Gill’s Exposition of the Entire Bible states the following: “fulness of bread; the land of Sodom was very fruitful before it was destroyed; it was like the garden of the Lord, Genesis 13:10; it brought forth plentifully, so that there was great fulness of provision, of all sorts of food, which is meant by bread: this, considered in itself, was not sinful, but a blessing; it was the Lord’s mercy and goodness to them that they had such plenty; but it was their sin that they abused it; luxury and intemperance, eating and drinking to excess, are here meant; which led on to that sin, and kindled the flames of it, and were the fuel to it, which has its name from them; and, besides, this fulness of good things enjoyed by them was the source of their pride, and served to increase that, as before mentioned.”

Some verses that show that this sort of behaviour is ungodly and has bad consequences are: Numbers 11:19-20; 1 Samuel 25:36-38; Proverbs 23:19-21; Isaiah 56:12; Joel 3:3 (trading in human beings); Luke 12:45-46; Galatians 5:19-21; Philippians 3:19; 1 Peter 4:3; and 2 Peter 2:13.

Abundance of idleness  

Proverbs 6:4-8; 14:23; 15:19-21; 20:13; 21:25-26; 22:13; 24:30-34; 26:13-16; 28:19;  Ecclesiastes 10:18; Isaiah 56:9-12; 2 Thessalonians 3:10-15.

The Jamieson-Fausset-Brown Bible Commentary defines “abundance of idleness” as, “literally, ‘the secure carelessness of ease’ or ‘idleness.’”

Didn’t strengthen the hand of the poor and needy

Exodus 23:6; Leviticus 19:9-10; 25:35-37; Deuteronomy 15:7-8, 11; Job 6:14; 20;19; Psalm 10:8-10; 37:14; 41:1-2; Proverbs 3:27; 14:20-21, 31; 14:31; 17:5; 19:17; 22:9; 28:27; 29:7;Matthew 23:14; 1 John 3:17-18.

The Pulpit Commentary states: “Prosperity and luxury in her case, as in that of other wealthy cities, hardened the hearts of men against the poor and needy.”


Proverbs 16:18; 18:12; 21:4;       21:24; Isaiah 10:12;  Psalm 138:6; Isaiah 2:11; Ezekiel 16:50; Zephaniah 3:11; Romans 12:16.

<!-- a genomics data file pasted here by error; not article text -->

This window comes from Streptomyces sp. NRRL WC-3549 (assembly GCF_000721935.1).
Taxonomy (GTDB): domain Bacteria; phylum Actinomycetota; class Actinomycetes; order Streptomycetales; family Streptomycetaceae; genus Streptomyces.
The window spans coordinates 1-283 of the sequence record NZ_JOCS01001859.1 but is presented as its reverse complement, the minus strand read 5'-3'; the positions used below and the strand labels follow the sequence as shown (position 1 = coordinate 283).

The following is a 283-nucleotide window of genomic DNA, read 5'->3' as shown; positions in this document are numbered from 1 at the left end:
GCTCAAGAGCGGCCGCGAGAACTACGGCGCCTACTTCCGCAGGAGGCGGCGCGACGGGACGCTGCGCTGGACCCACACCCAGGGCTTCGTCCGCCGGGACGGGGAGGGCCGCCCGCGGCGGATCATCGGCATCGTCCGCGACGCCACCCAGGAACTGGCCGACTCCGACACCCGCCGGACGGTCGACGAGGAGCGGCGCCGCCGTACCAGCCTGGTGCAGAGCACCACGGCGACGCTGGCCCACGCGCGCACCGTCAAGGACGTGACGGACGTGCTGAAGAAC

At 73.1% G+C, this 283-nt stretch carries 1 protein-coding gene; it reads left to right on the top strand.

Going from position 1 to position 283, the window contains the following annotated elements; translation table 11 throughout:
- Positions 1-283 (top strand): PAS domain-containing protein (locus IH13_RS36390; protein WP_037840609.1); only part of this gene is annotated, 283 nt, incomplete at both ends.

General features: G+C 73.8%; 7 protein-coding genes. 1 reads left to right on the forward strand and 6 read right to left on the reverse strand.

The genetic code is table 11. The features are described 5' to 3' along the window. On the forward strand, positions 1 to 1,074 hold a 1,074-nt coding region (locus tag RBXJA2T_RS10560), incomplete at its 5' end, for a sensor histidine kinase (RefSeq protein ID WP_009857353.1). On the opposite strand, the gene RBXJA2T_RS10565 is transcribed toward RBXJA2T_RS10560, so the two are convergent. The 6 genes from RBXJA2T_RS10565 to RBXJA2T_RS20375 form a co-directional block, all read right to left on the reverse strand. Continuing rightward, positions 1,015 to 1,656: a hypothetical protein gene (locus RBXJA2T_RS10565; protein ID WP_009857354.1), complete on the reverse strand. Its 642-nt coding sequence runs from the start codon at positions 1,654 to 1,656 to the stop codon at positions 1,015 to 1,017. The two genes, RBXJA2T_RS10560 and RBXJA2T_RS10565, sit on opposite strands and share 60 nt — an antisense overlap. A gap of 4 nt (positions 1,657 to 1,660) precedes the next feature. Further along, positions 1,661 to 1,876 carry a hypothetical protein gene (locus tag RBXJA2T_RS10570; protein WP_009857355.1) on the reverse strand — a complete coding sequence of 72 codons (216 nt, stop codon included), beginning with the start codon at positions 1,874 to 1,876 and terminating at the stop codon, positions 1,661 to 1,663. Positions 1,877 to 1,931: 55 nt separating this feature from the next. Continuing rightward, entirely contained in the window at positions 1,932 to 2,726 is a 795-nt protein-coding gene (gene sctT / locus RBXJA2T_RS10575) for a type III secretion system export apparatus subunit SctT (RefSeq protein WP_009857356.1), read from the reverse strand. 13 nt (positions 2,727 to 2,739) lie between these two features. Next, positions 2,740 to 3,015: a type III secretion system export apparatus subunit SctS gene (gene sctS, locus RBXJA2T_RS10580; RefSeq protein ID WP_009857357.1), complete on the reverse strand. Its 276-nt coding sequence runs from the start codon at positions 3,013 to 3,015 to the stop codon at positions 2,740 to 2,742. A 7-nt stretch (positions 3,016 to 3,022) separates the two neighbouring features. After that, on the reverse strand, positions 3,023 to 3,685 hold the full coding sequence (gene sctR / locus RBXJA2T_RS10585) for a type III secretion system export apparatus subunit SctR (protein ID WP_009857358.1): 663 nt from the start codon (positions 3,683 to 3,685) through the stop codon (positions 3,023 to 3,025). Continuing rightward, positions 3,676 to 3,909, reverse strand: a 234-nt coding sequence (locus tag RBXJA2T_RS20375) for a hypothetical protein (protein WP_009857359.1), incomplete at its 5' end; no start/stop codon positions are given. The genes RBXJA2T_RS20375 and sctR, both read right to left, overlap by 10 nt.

The Benson Commentary points out: “they were high, lofty, arrogant in their deportment toward good men, vexing Lot’s righteous soul, toward the angels, whom they assaulted in his house, and toward God himself, all whose laws they trampled under foot.”

John Gill’s John Gill’s Commentary on the Bible adds: “And they were haughty,…. Sodom and her daughters, the inhabitants of that place, and the cities adjacent; they lifted up themselves above God and man; they were above regarding the poor and needy; and were elated and swelled with their plenty and prosperity, and behaved very insolently, both to fellow citizens and strangers; see Genesis 19:4.”

And committed abomination before Me

John Gill’s Commentary on the Bible continues: “and committed abomination  before me; perhaps referring to that sin, which has its name from them; a sin abominable to God, and scandalous to human nature; and which they committed openly and publicly, neither fearing God, nor regarding men; and are said to be sinners before the Lord, (Genesis 13:13);  therefore I took them away as I saw [good]; both as to time and manner, as he in his sovereignty thought most fit and proper, by raining fire and brimstone on them, and setting them forth as an example of the vengeance of eternal fire…”

In conclusion, we read in Genesis 13:13: “But the men of Sodom were exceedingly wicked and sinful against the Lord,” and we know that this ended dramatically and fatally for all concerned.

In fairness, the sins that they committed have been replicated in all nations down through the ages, but the main sin was that of homosexuality, as the text of the story clearly shows.   It shows that only “the men” were involved, and there is no mention of women in this context, but it appears that they approved of the wicked conduct of their husbands, sons and other male relatives and friends (note an interesting statement in Romans 1:32), and they would also have been guilty of all the other sins mentioned in Ezekiel 16:48-50; hence the reason why there were not even 10 righteous people in the city. states:  “‘Pride is a fountain of many sins because it effectively is saying, ‘I want what I want, and I will have it regardless of what God says or the cost to someone else because I am better than they are and deserve it.’ If that lustful passion is for ‘strange flesh’ or ‘unnatural desire’ as Jude 1:7 terms it, then that can lead to homosexual behavior. So yes, Sodom was judged for homosexual sin—which flowed from pride, which also led to cruelty and exploitation of their fellow men and women.”

Today, the homosexual lobby fails to learn the lessons of history but, as we have seen, there is even more to the account than just sexual perversion, and living a life pleasing to God in all aspects of life is what is required of His faithful people.

Lead Writer: Brian Gale (United Kingdom)